• Choose a refrigerator size based on the needs of your kitchen - a refrigerator will use a little less energy when it is comfortably full (but not overfilled).
  • An important environmental consideration when buying a refrigerator or freezer is to check what refrigerant (coolant) it uses. The international industry standard refrigerants, R134a and R404a, (commonly known as HFCs) are Zero Ozone Depleting but do affect Global Warming.
  • Ensure that your supplier has a “Zero Leak Tolerance” policy with regard to its refrigerant. A system that loses 15% of its refrigerant charge through leakage will see a 50% drop in cooling capacity and 100% increase in energy consumption.


Choose equipment with the following features wherever possible to ensure minimal energy consumption:

  • Automatic Defrost ensures the refrigerator is always running at maximum performance, by initiating ‘Defrost’ mode to remove ice build-up. This saves on energy usage and prolongs the lifecycle of the coil.
  • Energy Efficient Fans some manufacturers have improved energy efficiency by using fewer fans and more energy efficient components in the refrigeration system itself.
  • Large Capacity Evaporator this ensures efficient cooling, preventing unnecessary energy usage in achieving temperature.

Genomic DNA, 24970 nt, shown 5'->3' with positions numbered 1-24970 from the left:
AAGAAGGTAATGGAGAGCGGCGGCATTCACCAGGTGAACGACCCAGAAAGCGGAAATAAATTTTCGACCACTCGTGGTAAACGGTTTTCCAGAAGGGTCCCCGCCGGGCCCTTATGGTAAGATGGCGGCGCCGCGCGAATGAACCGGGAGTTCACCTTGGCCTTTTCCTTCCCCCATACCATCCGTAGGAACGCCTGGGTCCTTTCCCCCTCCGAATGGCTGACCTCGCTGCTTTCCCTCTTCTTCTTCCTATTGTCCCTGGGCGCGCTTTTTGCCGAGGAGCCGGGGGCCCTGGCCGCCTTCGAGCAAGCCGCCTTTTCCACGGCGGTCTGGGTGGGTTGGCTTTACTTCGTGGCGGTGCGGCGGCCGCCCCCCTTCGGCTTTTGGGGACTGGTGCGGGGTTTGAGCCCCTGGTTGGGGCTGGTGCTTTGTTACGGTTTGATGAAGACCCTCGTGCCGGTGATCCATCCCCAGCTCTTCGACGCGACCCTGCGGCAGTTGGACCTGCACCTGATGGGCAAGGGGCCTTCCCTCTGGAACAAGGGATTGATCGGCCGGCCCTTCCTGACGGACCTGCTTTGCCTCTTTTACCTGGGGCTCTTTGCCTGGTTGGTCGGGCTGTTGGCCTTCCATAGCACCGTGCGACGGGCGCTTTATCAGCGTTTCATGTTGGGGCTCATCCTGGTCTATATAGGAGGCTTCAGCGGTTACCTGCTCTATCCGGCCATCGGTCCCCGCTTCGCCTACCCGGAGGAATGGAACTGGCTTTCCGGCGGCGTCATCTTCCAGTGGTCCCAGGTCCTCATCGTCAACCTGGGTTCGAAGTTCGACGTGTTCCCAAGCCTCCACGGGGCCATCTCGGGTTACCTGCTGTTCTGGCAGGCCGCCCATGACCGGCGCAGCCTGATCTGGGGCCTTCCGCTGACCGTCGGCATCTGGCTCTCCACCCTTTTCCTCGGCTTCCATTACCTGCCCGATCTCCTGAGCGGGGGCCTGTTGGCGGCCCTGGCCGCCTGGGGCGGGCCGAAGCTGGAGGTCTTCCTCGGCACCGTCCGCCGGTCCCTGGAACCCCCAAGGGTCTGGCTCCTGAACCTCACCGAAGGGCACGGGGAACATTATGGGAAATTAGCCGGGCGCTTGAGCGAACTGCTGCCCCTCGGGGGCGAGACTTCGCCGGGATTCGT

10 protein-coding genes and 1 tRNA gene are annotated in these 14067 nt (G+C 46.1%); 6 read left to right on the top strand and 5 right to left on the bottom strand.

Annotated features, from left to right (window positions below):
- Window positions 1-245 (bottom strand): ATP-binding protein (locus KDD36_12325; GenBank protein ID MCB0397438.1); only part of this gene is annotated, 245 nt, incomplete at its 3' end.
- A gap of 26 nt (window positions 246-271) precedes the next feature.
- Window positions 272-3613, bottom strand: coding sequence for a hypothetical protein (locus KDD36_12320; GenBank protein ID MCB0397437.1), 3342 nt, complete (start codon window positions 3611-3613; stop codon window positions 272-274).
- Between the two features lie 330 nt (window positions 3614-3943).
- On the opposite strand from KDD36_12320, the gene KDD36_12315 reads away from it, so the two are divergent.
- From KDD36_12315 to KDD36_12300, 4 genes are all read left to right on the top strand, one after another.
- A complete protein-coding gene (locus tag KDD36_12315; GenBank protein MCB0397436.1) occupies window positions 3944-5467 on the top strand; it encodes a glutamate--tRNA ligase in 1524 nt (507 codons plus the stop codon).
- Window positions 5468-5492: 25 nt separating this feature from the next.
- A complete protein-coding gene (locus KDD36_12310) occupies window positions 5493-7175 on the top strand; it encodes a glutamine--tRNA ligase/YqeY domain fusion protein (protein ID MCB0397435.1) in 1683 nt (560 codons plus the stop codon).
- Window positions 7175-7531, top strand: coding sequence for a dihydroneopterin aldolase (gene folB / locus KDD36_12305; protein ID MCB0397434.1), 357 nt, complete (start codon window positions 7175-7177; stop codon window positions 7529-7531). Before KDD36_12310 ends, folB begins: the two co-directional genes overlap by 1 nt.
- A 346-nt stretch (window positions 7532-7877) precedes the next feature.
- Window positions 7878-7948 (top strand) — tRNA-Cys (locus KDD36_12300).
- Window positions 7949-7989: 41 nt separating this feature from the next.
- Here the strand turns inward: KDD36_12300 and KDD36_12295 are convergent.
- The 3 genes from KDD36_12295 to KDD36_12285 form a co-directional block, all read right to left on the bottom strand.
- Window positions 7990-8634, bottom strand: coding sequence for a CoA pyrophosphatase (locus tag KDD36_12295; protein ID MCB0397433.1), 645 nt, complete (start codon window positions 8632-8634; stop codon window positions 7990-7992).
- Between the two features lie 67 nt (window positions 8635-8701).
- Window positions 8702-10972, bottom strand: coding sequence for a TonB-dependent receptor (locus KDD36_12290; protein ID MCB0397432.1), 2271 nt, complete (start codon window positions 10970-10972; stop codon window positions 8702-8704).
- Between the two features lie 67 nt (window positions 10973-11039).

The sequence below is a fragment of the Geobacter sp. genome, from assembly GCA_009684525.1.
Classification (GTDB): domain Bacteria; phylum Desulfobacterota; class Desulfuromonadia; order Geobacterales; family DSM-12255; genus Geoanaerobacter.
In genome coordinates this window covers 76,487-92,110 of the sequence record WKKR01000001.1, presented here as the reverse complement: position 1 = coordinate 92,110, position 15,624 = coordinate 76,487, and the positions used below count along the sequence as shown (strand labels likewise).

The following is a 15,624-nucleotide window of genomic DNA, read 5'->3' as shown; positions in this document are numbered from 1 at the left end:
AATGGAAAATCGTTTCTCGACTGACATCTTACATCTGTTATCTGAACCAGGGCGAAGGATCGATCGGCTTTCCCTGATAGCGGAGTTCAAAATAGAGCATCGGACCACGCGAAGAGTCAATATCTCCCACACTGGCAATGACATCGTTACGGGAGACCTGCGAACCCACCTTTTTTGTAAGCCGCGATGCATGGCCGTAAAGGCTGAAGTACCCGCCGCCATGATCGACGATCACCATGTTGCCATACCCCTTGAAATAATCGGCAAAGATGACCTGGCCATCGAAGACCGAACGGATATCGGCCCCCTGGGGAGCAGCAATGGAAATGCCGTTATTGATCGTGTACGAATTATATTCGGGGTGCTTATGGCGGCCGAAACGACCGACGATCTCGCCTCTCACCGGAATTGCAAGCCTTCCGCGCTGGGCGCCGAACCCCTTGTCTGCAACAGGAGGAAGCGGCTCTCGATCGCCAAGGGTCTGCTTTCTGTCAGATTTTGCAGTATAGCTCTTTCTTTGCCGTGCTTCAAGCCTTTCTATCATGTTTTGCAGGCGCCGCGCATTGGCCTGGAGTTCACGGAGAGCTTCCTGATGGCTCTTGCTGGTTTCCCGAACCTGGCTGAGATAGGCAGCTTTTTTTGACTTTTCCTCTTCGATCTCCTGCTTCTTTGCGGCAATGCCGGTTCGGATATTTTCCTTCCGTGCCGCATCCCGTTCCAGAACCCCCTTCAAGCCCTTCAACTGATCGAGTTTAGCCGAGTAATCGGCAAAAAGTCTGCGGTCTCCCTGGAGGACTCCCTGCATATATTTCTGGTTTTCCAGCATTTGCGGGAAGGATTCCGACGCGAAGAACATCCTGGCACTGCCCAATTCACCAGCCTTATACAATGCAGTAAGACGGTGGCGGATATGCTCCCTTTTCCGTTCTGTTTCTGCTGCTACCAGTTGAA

• Doors must be equipped with good quality gaskets which can be easily replaced if torn for temperature and hence energy control.
  • Self-Closing Doors ensure that doors are not left ajar.


To maximize efficiency, you should ensure that a refrigeration engineer services your equipment regularly. How frequently a service is required will depend on site conditions. For example, a dusty hospital or bakery environment will need more regular servicing due to dust build-up on the coil, as will a fast-food outlet where the refrigerator is sited near the griddle, causing high grease build-up. Ask your service engineer how often he would recommend servicing. To obtain optimum performance this will be a minimum of once per year but could be as frequently as every 3 to 4 months.

Regular servicing can have a dramatic effect on energy consumption:

Problem Increase in Energy Usage
Partially blocked condenser 23%
15% Refrigerant leak 100%
Faulty door seal 11%
Incorrect temperature settings 6%

Failure to carry out regular checks can also result in system failure, and subsequent need to replace key components such as the compressor or condenser fan. Regular maintenance also prolongs the life of the equipment and reduces repairs, which has environmental impact and affects running costs.


You can minimize energy usage by carrying out the following in-house maintenance checks:

  • Clean the condenser coils monthly. Condenser coils allow the hot refrigerant inside their tubes to cool off. If they are covered in dust, this acts as insulation and prevents heat from escaping, making the refrigerator work harder- wasting up to 23% more energy. To clean the coils, simply unplug the unit, and carefully vacuum or brush them.
  • Door seals and gaskets: Doors must be equipped with good quality gaskets which can be easily replaced if torn for temperature and hence energy control.
  • Defrost ice build-up reduces your refrigerator’s cooling ability.
  • Ideally you should choose a refrigerator and freezer with an Automatic Defrost as this ensures that defrosting automatically takes place at the optimum time.